9. Remove the pipettes from the cell terminals and dispense their contents back into the electrolysis cell
  10. Add one teaspoon of Epsom Salt (magnesium sulfate, MgSO4) to your electrolysis cell and stir the resulting solution until it is almost entirely dissolved
  11. Insert the two plastic pipettes into the purple pH indicator solution again
  12. Squeeze the bulb of each pipette one time and release it to fill each pipette with the same amount of solution
  13. Without removing the tips of the pipettes from the solution, place each pipette tip back over one of the electrodes in your electrolysis cell again
  14. This time switch roles with your partner to stabilize the pipettes so that they don’t disconnect from the electrodes while your partner places the electrolysis cell on top of your 9-volt battery so that each battery terminal is connected to only one of the thumbtacks that is inserted into the bottom of your cell
  15. Record your observations
  16. Dispose of your solutions down the drain.
  17. Rinse out and return your glassware

Questions

  1. What happened at the positive battery terminal? (The solution turned red and gas evolved.)
  2. What happened at the negative battery terminal?( The solution turned green and gas (more) evolved.)
  3. How much solution was left in each of your pipettes when your experiment was finished? What does this mean about the volume of gas that was produced at each terminal? (Twice as much gas evolved on the negative terminal of the battery compared to the positive terminal.)
  4. From Question #3, explain how we know that water has the molecular formula H2O?( Twice as much hydrogen is available compared to oxygen in the formula for water (H2O), so more hydrogen gas is evolved in the water splitting process. )
  5. Do you think that the solution at the positive terminal was acidic, basic, or neutral? ((The positive terminal of the battery will undergo oxidation, which means oxygen gas is formed which has a byproduct of hydrogen ions, lowering the pH so the solution turns red (see redox reaction below))
  6. Do you think that the solution at the negative terminal was acidic, basic, or neutral? (The negative terminal of the battery will undergo reduction, which means hydrogen gas is formed which has a byproduct of hydroxide ions, increasing the pH so the solution turns green (see redox reaction below))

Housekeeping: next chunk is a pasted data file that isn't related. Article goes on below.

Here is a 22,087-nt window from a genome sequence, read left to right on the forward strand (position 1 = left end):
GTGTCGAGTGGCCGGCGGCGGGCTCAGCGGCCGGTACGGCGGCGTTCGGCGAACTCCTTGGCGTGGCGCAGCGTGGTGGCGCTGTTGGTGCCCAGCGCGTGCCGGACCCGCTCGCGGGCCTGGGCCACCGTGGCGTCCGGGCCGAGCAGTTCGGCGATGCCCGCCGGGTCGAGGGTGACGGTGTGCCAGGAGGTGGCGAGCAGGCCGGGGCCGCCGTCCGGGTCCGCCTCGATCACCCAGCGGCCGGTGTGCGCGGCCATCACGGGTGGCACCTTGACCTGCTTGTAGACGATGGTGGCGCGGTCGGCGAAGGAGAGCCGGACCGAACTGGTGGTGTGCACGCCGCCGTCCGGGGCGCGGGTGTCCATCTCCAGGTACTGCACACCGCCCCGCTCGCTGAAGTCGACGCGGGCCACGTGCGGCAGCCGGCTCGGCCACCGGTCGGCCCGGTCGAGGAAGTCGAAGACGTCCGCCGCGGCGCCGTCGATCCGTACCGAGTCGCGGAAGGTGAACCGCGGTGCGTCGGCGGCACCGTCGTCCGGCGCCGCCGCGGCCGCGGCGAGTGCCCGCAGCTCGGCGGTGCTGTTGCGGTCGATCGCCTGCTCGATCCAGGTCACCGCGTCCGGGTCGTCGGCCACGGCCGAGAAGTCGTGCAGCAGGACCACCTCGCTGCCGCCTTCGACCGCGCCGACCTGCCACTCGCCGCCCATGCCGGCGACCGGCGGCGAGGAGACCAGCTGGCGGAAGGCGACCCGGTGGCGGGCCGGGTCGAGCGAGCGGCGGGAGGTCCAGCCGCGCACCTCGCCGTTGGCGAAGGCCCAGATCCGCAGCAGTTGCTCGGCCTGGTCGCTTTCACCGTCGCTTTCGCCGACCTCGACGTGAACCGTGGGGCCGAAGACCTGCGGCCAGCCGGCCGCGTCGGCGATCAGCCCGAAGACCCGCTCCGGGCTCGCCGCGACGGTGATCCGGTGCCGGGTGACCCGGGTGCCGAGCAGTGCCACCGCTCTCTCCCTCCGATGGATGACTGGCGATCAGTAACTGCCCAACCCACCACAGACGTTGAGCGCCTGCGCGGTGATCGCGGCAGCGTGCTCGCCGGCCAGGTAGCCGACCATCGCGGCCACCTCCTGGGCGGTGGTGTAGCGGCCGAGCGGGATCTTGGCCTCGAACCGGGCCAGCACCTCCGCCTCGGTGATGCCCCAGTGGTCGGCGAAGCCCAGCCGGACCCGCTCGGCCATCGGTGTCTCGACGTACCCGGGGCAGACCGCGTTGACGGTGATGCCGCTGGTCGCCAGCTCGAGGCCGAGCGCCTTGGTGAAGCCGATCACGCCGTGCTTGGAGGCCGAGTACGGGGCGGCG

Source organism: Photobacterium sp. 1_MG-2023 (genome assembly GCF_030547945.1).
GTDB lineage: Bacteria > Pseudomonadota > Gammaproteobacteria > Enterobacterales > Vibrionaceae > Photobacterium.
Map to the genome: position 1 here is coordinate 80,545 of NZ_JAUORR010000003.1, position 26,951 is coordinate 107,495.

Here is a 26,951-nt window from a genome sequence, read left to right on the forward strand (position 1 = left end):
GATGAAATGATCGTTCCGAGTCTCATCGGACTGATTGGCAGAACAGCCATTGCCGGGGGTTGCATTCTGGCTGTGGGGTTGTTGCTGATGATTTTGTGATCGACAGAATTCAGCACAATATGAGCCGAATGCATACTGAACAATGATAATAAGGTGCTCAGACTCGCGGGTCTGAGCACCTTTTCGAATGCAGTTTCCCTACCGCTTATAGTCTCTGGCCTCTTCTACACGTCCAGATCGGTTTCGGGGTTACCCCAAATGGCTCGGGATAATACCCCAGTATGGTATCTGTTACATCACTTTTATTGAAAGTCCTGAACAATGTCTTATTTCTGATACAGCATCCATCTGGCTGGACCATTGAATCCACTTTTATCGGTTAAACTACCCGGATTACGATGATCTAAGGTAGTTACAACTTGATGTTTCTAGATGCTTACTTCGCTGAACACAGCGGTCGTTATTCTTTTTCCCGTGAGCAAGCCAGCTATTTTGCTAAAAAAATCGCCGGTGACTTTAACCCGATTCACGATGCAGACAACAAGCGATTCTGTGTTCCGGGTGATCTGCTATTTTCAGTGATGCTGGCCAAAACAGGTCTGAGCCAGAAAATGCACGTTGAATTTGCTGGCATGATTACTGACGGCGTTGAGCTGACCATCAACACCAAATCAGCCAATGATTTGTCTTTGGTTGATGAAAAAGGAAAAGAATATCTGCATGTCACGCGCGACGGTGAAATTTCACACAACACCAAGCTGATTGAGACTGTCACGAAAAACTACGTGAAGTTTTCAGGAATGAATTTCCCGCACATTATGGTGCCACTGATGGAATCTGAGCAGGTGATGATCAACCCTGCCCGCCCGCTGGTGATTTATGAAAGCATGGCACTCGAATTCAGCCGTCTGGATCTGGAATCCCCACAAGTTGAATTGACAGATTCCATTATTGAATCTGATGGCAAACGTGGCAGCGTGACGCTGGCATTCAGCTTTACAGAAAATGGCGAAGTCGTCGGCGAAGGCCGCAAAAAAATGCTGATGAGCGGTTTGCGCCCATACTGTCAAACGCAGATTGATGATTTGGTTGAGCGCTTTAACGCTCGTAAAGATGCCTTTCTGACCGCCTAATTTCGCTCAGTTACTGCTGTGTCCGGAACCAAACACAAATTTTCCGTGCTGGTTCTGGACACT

Bonus: Write the half reactions occurring at the electrodes (one at each electrode).

2𝐻2𝑂→2𝐻2+𝑂2 (full reaction)

2𝐻2𝑂+2π‘’βˆ’β†’π»2+2π‘‚π»βˆ’ (reduction)

2𝐻2π‘‚βˆ’4π‘’βˆ’β†’π‘‚2+4𝐻+ (oxidation)

To get full reaction from the half reactions, the electrons must cancel. Thus, multiple the reduction half reaction by two and add the resulting equation to the oxidation half reaction.

Note that π‘‚π»βˆ’+𝐻+=𝐻2𝑂.

Fig. 1. We have extracted a natural anthocyanin dye from red cabbage. We use this dye as a universal pH indicator. The color change from purple to green or red allows us to show that splitting water into 2 parts H2 (larger volume of gas) and 1 part O2 (smaller volume) using a common 9-volt battery and two thumbtacks also generates acid (red) at the anode and base (green) at the cathode.

Fig. 1. We have extracted a natural anthocyanin dye from red cabbage. We use this dye as a universal pH indicator. The color change from purple to green or red allows us to show that splitting water into 2 parts H2 (larger volume of gas) and 1 part O2 (smaller volume) using a common 9-volt battery and two thumbtacks also generates acid (red) at the anode and base (green) at the cathode.

Extensions:

  • Try burning the hydrogen by bringing a match to the hydrogen tube. Blow out the match and while its still glowing place it in the oxygen filled tube.
  • Demonstrate electrolysis / fuel cell with the fuel cell car listed below.

Resources:

Sources:

Fuel cell carΒ  $79

https://www.amazon.com/Horizon-Fuel-Cell-Technologies-Science/dp/B000Z9C8O2/ref=sr_1_2?ie=UTF8&qid=1544737189&sr=8-2&keywords=fuel+cell+car

 


Electrochemical Chameleon Student Handout-

(Printable version included on the lesson plan above)

Overview

Normal tap water (H2O) is electrolyzed using a common 9-volt battery and Epsom salt. The H2 and O2 gases that are produced are isolated and collected in separate containers. Anthocyanin dye used as a pH indicator was extracted from red cabbage is used to show vivid color changes at the positive and negative terminals of the battery during the water splitting process. This activity can also be done with a solar panel instead of a battery!

Hazards: